Wednesday, September 28, 2011


This was a summer of crazy weather and personal journeys through hell and back. It was also a summer of lessons and growth, and it began and ended with concerts at the Charlottesville Pavilion.

The first show was The Arcade Fire in early June. The night was hot as hell at show time  — well past 90 degrees still. The band turned it on, though. The energy was great. I got texts from friends close to the stage and decided to hang back after aborted attempts to wade into the roiling, steamy crowd. it was a good show, though, and somewhere on my phone is a happy picture that belies the tensions that were already in the final stages of destroying our relationship.

The counterpoint to this show was seeing The Avett Brothers with the kid a couple weeks ago. Where the Arcade Fire show was tightly choreographed with a defined setlist. The Avetts show was the opposite. It felt loose from the moment they hit they stage, down to forgotten lyrics and missed cues. Still, it was a brilliant show. They were obviously happy to be on stage and engaged with the audience. And it felt more honest than the tighter, cleaner show at the beginning of the summer.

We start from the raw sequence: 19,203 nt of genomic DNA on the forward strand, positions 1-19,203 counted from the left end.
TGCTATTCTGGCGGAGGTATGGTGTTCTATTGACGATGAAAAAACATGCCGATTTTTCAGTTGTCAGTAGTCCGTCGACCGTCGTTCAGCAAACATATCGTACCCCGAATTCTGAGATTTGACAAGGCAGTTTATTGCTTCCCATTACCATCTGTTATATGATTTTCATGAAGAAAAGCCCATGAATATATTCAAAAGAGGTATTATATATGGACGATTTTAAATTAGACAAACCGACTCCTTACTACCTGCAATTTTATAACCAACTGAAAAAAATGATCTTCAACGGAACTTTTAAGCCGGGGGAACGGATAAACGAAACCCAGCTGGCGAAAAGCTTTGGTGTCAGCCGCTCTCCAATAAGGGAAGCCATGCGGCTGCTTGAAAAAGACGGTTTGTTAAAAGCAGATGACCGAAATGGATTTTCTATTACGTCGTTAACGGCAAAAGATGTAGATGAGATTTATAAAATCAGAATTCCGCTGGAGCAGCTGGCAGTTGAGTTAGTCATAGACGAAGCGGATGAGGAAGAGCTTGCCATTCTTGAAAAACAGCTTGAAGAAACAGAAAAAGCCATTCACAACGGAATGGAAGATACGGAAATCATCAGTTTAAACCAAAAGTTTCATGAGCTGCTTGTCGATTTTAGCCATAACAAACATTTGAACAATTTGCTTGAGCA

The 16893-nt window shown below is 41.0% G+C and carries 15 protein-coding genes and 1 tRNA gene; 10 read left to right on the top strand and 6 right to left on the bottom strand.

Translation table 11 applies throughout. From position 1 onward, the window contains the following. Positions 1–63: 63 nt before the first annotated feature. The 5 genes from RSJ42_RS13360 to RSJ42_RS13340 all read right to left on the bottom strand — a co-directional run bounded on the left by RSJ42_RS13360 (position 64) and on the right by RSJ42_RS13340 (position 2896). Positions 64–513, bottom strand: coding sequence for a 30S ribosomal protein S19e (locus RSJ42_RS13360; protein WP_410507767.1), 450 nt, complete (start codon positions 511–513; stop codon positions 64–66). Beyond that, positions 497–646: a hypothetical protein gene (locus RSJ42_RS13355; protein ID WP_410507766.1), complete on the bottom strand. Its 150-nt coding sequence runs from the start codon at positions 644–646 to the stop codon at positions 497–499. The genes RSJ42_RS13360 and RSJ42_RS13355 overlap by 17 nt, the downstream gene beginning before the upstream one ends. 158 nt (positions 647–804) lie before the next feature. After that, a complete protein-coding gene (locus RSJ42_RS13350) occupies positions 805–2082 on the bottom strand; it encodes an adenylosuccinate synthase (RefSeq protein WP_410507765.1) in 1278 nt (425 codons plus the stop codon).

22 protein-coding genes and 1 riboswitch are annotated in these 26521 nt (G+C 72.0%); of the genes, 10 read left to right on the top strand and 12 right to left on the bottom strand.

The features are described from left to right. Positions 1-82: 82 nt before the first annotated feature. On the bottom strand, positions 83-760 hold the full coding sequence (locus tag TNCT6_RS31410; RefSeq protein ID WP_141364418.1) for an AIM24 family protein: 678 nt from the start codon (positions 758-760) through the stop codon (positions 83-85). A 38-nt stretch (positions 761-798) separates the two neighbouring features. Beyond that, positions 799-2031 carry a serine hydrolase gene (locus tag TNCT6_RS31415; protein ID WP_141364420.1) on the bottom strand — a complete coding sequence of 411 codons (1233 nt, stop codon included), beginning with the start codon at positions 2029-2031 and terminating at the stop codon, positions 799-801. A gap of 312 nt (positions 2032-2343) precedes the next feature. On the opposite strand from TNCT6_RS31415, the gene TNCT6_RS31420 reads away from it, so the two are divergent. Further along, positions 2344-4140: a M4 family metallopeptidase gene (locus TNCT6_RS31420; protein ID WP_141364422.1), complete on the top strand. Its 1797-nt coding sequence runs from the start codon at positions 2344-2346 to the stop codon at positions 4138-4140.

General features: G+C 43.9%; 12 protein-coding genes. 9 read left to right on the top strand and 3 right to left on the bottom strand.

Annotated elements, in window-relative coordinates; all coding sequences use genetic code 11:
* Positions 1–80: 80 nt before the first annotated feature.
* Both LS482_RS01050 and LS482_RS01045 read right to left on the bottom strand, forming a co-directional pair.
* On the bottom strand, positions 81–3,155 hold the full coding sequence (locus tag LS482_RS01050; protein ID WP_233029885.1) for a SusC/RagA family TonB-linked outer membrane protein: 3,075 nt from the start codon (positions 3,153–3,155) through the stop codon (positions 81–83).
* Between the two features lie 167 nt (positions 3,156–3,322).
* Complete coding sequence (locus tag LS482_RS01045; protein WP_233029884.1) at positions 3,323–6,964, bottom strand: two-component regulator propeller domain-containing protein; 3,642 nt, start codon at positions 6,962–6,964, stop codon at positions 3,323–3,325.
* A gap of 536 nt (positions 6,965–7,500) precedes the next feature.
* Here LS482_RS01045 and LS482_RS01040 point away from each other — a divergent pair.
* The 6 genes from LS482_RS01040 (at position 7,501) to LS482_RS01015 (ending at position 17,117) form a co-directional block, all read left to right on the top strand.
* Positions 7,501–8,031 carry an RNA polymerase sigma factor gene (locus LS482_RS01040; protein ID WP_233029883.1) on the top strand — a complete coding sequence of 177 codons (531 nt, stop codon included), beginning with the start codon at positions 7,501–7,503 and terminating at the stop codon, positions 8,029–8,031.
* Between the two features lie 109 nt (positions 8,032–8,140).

In the end, the bookends seem more stark than sandwiching a concert in on an "off" night in early June and taking the kid for a show I knew she'd enjoy in early September. (I wasn't the only dad who thought that, either, given the number of dads with daughters on the lawn that night.) The real kicker, though, is that I remember the tension at the first concert, and soon after, all hell broke loose. It wouldn't really calm down for another two months or so. In that time, life took some drastic turns; I discovered how powerful and insidious PTSD could be; and I spent a great deal of time gaining perspective, healing myself, and working on my relationship with the kid.

And that's where The Avett Brothers show really stands out in stark contrast. We barely made it to dinner at Mas Tapas and barely made it to the show, but I felt more relaxed than I'd felt in ages. Chalk the easing up to some positive turns in life in general and feeling like I'd finally been released from a strange, bad dream. Chalk it up to that, in part. But chalk it up also to watching the kid play with her glow sticks and smile as she curled up on the blanket next to me as the concert was winding down. And chalk it up to realizing — finally — that I was back in ways I hadn't been for years.